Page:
Guest Post: Beneficial Ownership Secrecy–Not All Offshore Financial Centers Are Part of the Problem, and Public Registries Are Not the Solution

Geoff Cook, Chief Executive Officer of Jersey Finance, contributes the following guest post:

The so-called “Panama Papers”—the documents leaked from the Mossack Fonseca law firm by an anonymous whistleblower—have highlighted how certain corporate service providers (CSPs) are able to set up, in offshore international financial centers (IFCs), shell companies for their clients, with bank accounts and other assets then owned by the shell company, so that the identity of the ultimate beneficial owner is hidden. That secrecy enables corruption, tax evasion, money laundering, and other nefarious activity.

While the Panama Papers revelations may have done some good in calling more attention to abuses of the legal and financial system – abuses that can and should be fought – much of the prevailing discussion in the wake of the Panama Papers revelations – much of it driven by moral outrage and salacious headlines about dubious deals – has produced two significant analytical errors, one concerning the diagnosis of the problem, and the other concerning the appropriate prescription. Continue reading

The Panama Papers and the Structure of the Market for Asset-Concealment Services: Whack-a-Mole or Squeegee Men?

The news item that’s caused the most buzz in the anticorruption community in the past month is likely the bombshell release of the so-called “Panama Papers” (though the initiation of impeachment proceedings against Brazilian President Dilma Rousseff runs a close second). Most readers of this blog probably don’t need much explanation of the Panama Papers or their significance. These documents, leaked from Panamanian law firm Mossack Fonseca to the International Consortium of Investigative Journalists, reveal how a very large number of very wealthy individuals, including many senior government officials and their close associates, have made use of middlemen, shell companies, obscure corporate secrecy rules, and other legal techniques to conceal their wealth from tax authorities, law enforcement, and the general public. (Rick’s post from a few weeks ago usefully highlights some of the most important legal loopholes that Mossack Fonseca helped its clients exploit.) Though in some cases the assets in question may have been acquired legitimately, in many cases they probably weren’t. And while it’s not entirely clear whether Mossack Fonseca broke any laws in assisting its clients, the whole affair is a window into the shadowy and often sordid practices that the very wealthy—including corrupt public officials and their cronies—use to hide their assets.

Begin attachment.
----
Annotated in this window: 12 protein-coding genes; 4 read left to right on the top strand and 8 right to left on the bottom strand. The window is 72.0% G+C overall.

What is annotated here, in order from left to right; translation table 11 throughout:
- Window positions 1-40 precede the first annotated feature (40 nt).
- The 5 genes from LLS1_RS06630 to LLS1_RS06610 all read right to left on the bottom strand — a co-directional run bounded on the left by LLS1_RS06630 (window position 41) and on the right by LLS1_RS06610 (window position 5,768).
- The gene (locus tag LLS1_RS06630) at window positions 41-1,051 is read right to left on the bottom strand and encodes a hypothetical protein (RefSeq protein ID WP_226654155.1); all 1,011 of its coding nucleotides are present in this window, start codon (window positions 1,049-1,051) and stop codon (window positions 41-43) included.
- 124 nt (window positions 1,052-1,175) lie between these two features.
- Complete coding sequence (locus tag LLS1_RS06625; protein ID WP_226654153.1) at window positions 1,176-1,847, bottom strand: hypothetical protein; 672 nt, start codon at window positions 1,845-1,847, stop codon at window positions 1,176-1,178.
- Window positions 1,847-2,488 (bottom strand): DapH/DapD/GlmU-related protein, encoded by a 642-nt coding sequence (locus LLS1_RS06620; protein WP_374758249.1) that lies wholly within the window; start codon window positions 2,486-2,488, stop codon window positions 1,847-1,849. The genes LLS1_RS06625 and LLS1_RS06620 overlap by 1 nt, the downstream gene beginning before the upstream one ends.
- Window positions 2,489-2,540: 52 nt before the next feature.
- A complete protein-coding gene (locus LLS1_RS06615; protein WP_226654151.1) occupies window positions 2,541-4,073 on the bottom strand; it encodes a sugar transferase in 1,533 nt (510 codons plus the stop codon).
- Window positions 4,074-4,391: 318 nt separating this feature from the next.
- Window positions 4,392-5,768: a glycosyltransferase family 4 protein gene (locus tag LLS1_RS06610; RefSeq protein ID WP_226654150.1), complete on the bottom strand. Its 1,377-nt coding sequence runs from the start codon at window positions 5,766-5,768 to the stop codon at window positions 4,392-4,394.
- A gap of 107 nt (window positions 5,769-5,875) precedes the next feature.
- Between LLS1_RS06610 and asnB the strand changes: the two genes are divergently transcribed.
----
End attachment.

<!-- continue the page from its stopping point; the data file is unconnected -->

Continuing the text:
I haven’t yet weighed in on the Panama Papers brouhaha on this blog, mainly because I’m not sure what there is to say. On the one hand, the Panama Papers leaks are hugely consequential for at least two reasons: First, the identification of specific individuals—in addition to feeding our collective appetite for celebrity gossip—is likely to be important for holding those individuals legally or politically accountable. (And indeed, the release of the Panama Papers has already forced the resignation of Iceland’s former Prime Minister Davio Gunnlaugsson.) Second, the Panama Papers revelations have gotten a great deal of mainstream media attention, including front-page coverage on major newspapers and prominent discussions elsewhere. This may well help build momentum for efforts that anticorruption activists and others have been pushing for some time (such as crackdowns on corporate secrecy, closing gaps in the international money laundering regime, and other matters). Yet at the same time, individual names aside, it’s not clear that the Panama Papers revelations have told the anticorruption community anything that wasn’t already widely known (or at least strongly suspected): That corrupt leaders, and plenty of others with an interest in hiding their assets, take advantage of lax or uneven regulatory oversight, combined with networks of shell companies. So, while the added publicity is a boon, and the identification of individuals is necessary (though of course not sufficient) to holding them accountable, I’m not entirely sure whether the Panama Papers revelations have told us all that much that’s new. Of course, we still have a lot to learn from these documents—many of which haven’t yet been published—and I would be lying if I said I’d studied what has been released carefully enough to have any strong opinions. But I’ve been struggling to come up with something interesting to say about the Panama Papers, and mostly coming up empty.